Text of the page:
Jong-Wha Lee, Jose De Gregorio, and Eduardo Borensztein
INTERNATIONAL MONETARY FUND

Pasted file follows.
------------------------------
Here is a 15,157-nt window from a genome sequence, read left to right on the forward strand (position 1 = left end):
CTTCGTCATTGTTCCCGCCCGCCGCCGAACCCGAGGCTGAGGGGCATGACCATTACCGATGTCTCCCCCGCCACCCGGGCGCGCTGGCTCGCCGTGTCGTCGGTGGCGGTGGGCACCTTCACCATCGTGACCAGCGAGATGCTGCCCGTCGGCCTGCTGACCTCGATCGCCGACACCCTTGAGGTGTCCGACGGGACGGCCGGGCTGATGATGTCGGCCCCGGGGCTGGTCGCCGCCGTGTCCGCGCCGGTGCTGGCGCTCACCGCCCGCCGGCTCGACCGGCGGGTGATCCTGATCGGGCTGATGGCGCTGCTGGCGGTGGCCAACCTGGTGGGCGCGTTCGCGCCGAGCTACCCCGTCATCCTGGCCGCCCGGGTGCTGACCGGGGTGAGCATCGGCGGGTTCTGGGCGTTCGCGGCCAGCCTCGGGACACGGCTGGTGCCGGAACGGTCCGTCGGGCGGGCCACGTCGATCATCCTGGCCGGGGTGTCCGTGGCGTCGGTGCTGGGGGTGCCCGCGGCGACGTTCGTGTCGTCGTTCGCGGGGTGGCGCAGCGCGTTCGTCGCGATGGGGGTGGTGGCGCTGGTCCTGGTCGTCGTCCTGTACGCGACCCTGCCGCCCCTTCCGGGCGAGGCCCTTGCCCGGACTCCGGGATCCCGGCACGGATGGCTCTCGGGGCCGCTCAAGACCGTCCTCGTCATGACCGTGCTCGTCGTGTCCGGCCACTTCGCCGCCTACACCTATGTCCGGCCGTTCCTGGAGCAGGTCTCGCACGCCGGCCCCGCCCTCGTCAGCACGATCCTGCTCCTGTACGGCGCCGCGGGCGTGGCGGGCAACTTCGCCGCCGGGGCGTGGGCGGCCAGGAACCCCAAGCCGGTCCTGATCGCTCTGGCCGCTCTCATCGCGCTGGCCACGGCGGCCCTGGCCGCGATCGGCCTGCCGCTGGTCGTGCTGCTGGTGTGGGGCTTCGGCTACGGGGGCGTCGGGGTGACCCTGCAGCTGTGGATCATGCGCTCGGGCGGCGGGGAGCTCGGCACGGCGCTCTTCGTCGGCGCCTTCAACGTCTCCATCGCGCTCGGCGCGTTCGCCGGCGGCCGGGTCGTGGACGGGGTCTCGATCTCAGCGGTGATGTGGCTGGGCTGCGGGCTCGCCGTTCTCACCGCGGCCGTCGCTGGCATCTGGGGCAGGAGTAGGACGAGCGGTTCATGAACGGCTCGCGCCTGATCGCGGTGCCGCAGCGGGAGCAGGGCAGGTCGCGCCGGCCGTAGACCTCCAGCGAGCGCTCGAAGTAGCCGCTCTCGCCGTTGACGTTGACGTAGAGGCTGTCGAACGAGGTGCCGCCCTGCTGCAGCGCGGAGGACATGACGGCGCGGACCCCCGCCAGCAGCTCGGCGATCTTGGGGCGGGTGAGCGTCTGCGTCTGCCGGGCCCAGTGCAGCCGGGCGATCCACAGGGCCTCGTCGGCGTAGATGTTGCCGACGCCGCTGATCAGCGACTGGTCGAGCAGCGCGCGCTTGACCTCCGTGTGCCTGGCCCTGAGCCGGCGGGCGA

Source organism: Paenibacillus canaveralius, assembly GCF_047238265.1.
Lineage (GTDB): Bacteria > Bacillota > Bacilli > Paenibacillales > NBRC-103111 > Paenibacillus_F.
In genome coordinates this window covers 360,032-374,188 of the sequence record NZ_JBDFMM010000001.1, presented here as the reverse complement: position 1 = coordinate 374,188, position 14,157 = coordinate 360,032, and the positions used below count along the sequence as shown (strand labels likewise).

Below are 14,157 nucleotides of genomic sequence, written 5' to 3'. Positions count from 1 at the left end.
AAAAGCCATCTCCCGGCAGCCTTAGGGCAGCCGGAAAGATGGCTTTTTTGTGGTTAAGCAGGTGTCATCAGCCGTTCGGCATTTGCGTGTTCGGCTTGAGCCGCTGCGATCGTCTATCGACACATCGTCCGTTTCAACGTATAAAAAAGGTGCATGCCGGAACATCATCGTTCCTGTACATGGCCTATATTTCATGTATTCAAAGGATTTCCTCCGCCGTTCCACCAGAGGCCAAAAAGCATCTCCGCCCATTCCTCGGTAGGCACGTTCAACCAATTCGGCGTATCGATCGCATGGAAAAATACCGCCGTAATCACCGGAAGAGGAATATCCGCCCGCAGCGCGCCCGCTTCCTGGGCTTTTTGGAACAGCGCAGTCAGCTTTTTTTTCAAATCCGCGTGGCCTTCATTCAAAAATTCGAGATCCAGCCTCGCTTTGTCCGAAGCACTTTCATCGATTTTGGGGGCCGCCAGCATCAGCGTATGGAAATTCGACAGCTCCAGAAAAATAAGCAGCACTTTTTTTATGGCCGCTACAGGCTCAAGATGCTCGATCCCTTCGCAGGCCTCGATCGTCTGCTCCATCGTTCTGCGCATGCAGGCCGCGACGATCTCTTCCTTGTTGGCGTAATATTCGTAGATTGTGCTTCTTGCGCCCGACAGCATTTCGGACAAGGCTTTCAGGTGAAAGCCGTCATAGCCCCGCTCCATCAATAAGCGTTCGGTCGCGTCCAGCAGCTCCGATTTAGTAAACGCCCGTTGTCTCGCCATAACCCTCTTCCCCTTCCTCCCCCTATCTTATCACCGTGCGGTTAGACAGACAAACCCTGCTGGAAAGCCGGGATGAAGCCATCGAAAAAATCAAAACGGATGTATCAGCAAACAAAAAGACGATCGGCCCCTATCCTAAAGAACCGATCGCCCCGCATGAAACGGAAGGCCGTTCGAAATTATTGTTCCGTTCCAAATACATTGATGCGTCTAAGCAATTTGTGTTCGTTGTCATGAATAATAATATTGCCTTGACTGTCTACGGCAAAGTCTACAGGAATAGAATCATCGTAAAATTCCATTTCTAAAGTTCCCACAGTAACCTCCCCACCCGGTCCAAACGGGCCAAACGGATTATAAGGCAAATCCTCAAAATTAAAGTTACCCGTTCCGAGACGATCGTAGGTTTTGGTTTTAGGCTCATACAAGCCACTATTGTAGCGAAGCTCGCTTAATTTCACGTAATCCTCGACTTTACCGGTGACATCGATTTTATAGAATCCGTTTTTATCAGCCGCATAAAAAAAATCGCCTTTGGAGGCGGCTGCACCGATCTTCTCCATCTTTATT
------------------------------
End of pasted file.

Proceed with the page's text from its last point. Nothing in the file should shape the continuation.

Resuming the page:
We test the effect of foreign direct investment (FDI) on economic growth in a cross-country regression framework, utilizing data on FDI flows from industrial countries to 69 developing countries over the last two decades. Our results suggest that FDI is an important vehicle for the transfer of technology, contributing relatively more to growth than domestic investment. However, the higher productivity of FDI holds only when the host country has a minimum threshold stock of human capital. In addition, FDI has the effect of increasing total investment in the economy more than one for one, which suggests the predominance of complementarity effects with domestic firms.